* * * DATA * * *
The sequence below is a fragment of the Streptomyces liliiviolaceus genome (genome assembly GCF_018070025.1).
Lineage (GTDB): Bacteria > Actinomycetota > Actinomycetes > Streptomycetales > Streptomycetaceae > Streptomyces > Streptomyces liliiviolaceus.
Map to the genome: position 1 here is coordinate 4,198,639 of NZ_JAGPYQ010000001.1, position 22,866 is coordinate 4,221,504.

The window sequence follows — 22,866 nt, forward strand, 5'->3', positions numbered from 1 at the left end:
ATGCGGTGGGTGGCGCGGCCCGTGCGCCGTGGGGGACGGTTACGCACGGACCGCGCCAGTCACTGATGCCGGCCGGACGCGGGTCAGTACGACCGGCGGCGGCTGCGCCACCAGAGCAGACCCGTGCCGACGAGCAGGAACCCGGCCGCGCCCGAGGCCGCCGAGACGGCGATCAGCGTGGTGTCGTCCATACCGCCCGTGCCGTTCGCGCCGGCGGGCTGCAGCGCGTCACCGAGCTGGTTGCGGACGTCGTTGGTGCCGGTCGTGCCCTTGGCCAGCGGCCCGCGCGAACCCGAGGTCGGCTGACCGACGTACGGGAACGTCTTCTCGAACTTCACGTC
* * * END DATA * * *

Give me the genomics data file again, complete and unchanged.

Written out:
The sequence below is a fragment of the Streptomyces liliiviolaceus genome (genome assembly GCF_018070025.1).
Lineage (GTDB): Bacteria > Actinomycetota > Actinomycetes > Streptomycetales > Streptomycetaceae > Streptomyces > Streptomyces liliiviolaceus.
Map to the genome: position 1 here is coordinate 4,198,639 of NZ_JAGPYQ010000001.1, position 22,866 is coordinate 4,221,504.

The window sequence follows — 22,866 nt, forward strand, 5'->3', positions numbered from 1 at the left end:
ATGCGGTGGGTGGCGCGGCCCGTGCGCCGTGGGGGACGGTTACGCACGGACCGCGCCAGTCACTGATGCCGGCCGGACGCGGGTCAGTACGACCGGCGGCGGCTGCGCCACCAGAGCAGACCCGTGCCGACGAGCAGGAACCCGGCCGCGCCCGAGGCCGCCGAGACGGCGATCAGCGTGGTGTCGTCCATACCGCCCGTGCCGTTCGCGCCGGCGGGCTGCAGCGCGTCACCGAGCTGGTTGCGGACGTCGTTGGTGCCGGTCGTGCCCTTGGCCAGCGGCCCGCGCGAACCCGAGGTCGGCTGACCGACGTACGGGAACGTCTTCTCGAACTTCACGTC